Originally published: 16.10.15
Aside from being a little bit wiser and having to admit that I have an informed opinion about washing machines, I don’t really feel much different to the 25 year old version of myself that I once was. I often think I have a bizarre mental condition where I look in the mirror and fail to see the fact that I have clearly grown older (age-o-rexia?) My mind erases the wrinkles and grey hairs, kindly photoshopping out the ageing process and helping me to pretend that the inevitable isn’t happening. I’ll never forget my 75 year old Grandma looking me in the eye and telling me: “I don’t feel a day over 25 my dear. I often look in the mirror and wonder who on earth that old lady staring back at me can be” – a sentiment I am slowly beginning to understand.
Despite my inability to see it, I am clearly ageing however. The big 40 is looming and I can see the unwanted and mysterious figure of my future menopause waving at me from the horizon. In these times of extended adolescence, you can kid yourself that you’re still young at 30, but by the time you start to approach the next big birthday you really have to admit that you are definitely a grown up now. The fact that I am also responsible for two whole other people and seen as some kind of authority figure only adds to this ridiculous notion. Yes, I am definitely getting older.
We all know that old age is not kind, but it is particularly cruel to women. Not only do I have to contend with some sort of weird second puberty type thing that will do unpredictable things to my body and mind (hormones and me really do not mix!) but I am also starting to have to confront the idea that soon I will become invisible. Society does not care about middle-aged women who are no longer attractive to men and the thought is terrifying.
When I was younger I bought into the idea that a woman’s sexuality was her power. I realised that I could hold men in my thrall, picking and choosing lovers in night clubs like a kid in a sweet shop. I thought that prostitution should be decriminalised – why shouldn’t women make money out of the pathetic men who have to pay them for sex? And, like many young women I contemplated the idea of becoming a lap dancer to earn some extra cash. I had no idea what the future was going to bring.
I had no idea how having two children would swell my body like a balloon, giving me amazing tits and a huge ass, adding half my body weight to my athletically boyish frame. I had no idea about the stretch marks that would claw their way across my stomach and said enlarged arse or what your boobs end up looking like after they’re gone on a crazy journey from a B cup to a G cup and back down again (slightly deflated balloons in case you were wondering) and how this would change my relationship to my body. I had no idea how when my friend used to tell me that I had the most amazing flat stomach that this was a temporary condition to be cherished, never to return again in a post-child world. I was young and invincible and I thought I knew everything.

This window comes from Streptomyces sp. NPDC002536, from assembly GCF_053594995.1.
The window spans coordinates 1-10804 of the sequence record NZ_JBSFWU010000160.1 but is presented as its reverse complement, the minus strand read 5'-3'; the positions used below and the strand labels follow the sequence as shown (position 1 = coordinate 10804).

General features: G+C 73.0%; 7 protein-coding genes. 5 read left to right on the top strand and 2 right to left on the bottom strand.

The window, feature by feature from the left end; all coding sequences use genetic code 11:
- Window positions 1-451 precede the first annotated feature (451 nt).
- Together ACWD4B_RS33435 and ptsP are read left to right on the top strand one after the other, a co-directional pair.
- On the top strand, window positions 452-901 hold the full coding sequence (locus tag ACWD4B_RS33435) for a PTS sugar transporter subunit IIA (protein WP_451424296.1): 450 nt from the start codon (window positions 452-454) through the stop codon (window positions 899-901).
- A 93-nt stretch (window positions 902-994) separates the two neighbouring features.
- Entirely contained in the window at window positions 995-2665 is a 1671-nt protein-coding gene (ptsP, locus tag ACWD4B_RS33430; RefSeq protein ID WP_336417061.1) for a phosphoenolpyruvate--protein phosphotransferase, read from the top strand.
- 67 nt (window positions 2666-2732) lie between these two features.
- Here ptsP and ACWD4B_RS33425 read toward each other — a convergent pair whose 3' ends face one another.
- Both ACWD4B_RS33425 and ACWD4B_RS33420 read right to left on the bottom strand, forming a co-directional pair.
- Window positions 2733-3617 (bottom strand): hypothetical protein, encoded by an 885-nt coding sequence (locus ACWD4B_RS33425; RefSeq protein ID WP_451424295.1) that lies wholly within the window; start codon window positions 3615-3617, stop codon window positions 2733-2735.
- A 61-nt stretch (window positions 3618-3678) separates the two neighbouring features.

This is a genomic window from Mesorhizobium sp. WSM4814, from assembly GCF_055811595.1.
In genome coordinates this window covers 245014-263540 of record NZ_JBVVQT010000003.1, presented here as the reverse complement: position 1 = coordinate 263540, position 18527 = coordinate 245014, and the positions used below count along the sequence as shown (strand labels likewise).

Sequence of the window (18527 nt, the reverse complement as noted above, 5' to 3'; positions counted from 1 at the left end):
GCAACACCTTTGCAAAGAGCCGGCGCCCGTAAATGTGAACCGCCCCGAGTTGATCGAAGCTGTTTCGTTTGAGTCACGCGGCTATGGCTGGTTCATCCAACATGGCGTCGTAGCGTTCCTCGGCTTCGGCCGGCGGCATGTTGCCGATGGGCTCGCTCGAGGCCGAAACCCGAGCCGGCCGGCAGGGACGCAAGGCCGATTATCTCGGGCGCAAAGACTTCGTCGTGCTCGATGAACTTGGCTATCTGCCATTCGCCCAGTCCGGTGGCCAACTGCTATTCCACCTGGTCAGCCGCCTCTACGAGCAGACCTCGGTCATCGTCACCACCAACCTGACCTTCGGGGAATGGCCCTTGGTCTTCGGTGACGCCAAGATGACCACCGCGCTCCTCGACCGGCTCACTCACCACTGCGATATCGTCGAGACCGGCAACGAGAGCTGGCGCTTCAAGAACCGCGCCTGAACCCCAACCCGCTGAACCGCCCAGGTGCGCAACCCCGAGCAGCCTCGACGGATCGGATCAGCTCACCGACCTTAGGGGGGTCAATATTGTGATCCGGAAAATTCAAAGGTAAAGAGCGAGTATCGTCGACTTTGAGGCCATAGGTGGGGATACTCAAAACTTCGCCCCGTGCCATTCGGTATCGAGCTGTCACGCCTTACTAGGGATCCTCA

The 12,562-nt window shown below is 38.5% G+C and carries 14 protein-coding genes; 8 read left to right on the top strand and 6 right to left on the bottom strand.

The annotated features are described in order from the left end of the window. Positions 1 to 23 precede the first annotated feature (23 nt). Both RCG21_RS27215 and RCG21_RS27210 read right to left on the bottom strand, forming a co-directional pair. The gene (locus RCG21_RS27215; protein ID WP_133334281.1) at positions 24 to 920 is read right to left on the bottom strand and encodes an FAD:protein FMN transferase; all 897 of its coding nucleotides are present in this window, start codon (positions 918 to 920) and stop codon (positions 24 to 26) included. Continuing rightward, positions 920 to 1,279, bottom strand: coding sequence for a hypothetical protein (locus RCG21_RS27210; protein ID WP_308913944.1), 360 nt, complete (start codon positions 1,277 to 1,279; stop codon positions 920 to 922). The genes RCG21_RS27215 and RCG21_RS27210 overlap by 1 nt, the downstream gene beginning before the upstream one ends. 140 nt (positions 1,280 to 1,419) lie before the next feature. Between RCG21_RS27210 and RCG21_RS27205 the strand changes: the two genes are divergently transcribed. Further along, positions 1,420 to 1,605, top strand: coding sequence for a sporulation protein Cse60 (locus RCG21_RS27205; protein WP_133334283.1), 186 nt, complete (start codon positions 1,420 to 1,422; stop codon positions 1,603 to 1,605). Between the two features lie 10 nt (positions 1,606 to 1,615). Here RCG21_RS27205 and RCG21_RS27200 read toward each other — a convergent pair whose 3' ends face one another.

I can therefore totally understand why young women think that their sex appeal is empowering. Women have precious little power in this world and I don’t blame them for grabbing it with both hands wherever they find it. It’s only now as I look in the mirror at my body scarred from the battle of 2 pregnancies and births and notice the winter creeping into my hair, that I realise my mistake. Youth is a temporary state and one day you will have to deal with the entropy. One day you will walk down the street and nobody will turn their head to look at you. You will do your sexiest dancing in the nightclub and nobody will care. You will try to convince yourself that you are a strong woman and these things do not matter to you but secretly they do.
If women’s sexuality is to be viewed as ’empowering’, what happens when you lose it? What happens when your looks are no longer your selling point and somebody actually has to value you for what’s going on inside your head rather than what it looks like? The more women promote the idea that our sexuality constitutes our power, the more we disempower older women who are no longer seen as viable sexual objects. We can see the consequence of this kind of thinking in the way that older women disappear from our TV screens, highlighted by the case of Miriam O’Reilly who was dropped from the Country File for the heinous crime of being over 50. We can see it in the refusal to take women seriously as experts or academics, our looks always valued more than anything else.
As I grow older, I know that I will lose my sex appeal – it’s an inevitable part of life – but it shouldn’t be this scary. I should not be worrying about how my life will be because I should never have put so much store in it in the first place. Women should be valued for our talents, our intellects, our creativity and our cracking sense of humour just as much as our male counterparts and we shouldn’t be scared of growing older. I’m going to do my best to embrace the wisdom that age brings rather than mourn the losses of youth but society has to change too.